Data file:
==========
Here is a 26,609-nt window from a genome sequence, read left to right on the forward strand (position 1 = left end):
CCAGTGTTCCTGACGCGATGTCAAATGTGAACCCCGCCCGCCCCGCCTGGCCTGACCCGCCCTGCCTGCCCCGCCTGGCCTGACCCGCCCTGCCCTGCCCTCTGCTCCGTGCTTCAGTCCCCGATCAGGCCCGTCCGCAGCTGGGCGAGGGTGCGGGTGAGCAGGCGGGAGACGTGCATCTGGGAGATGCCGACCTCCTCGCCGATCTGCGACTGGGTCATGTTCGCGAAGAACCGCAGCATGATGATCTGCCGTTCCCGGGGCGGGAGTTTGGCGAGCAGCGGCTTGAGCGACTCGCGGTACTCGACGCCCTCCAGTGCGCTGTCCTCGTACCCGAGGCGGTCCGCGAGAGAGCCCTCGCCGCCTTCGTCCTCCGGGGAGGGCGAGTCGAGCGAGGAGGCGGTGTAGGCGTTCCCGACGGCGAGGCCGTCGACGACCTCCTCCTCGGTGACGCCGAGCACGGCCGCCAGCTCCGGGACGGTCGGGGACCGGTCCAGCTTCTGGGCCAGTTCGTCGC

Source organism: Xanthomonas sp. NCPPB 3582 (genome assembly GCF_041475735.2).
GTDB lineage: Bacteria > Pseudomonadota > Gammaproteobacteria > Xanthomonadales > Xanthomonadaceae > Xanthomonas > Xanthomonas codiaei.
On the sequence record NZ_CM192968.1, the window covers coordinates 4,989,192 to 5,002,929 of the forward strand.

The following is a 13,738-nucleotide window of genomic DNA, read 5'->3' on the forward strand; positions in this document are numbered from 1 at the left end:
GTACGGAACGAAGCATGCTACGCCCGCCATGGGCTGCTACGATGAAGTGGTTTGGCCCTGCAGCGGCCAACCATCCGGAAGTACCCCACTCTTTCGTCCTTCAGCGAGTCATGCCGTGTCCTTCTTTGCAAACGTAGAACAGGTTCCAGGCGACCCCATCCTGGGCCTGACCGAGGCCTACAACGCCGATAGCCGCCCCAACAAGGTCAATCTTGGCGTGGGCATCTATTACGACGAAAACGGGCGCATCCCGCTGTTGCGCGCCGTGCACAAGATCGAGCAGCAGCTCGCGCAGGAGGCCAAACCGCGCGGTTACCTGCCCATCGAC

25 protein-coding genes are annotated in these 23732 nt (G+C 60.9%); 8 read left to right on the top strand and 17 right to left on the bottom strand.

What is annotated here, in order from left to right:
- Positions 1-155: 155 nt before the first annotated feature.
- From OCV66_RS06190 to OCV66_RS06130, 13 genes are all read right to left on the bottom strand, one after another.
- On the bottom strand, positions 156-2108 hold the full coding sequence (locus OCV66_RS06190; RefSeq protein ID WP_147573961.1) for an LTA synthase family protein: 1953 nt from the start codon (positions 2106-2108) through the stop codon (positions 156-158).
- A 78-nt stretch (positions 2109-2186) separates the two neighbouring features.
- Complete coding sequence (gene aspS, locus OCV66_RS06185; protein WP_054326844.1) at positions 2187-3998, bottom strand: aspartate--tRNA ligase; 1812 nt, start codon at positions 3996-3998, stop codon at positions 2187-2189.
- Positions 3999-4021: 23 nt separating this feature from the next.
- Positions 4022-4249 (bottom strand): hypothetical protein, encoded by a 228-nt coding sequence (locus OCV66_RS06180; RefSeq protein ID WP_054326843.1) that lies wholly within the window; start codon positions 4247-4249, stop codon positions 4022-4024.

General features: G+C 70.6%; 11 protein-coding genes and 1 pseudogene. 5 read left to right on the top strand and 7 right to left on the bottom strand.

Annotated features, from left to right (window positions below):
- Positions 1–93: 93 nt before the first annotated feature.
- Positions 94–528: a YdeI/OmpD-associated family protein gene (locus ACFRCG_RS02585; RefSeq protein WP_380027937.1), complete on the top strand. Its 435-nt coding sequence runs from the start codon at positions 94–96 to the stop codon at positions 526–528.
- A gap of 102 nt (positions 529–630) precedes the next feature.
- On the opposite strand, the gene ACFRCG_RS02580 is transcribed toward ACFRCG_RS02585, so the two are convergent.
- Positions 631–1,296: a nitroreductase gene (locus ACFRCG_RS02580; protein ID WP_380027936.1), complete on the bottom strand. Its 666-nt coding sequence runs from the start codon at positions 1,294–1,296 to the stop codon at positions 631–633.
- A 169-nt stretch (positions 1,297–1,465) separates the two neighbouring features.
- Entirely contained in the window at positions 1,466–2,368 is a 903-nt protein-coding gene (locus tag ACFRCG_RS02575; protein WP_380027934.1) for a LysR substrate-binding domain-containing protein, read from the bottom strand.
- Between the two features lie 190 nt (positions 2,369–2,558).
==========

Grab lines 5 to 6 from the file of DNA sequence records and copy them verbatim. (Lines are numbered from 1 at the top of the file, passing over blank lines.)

On the sequence record NZ_CM192968.1, the window covers coordinates 4,989,192 to 5,002,929 of the forward strand.

The following is a 13,738-nucleotide window of genomic DNA, read 5'->3' on the forward strand; positions in this document are numbered from 1 at the left end: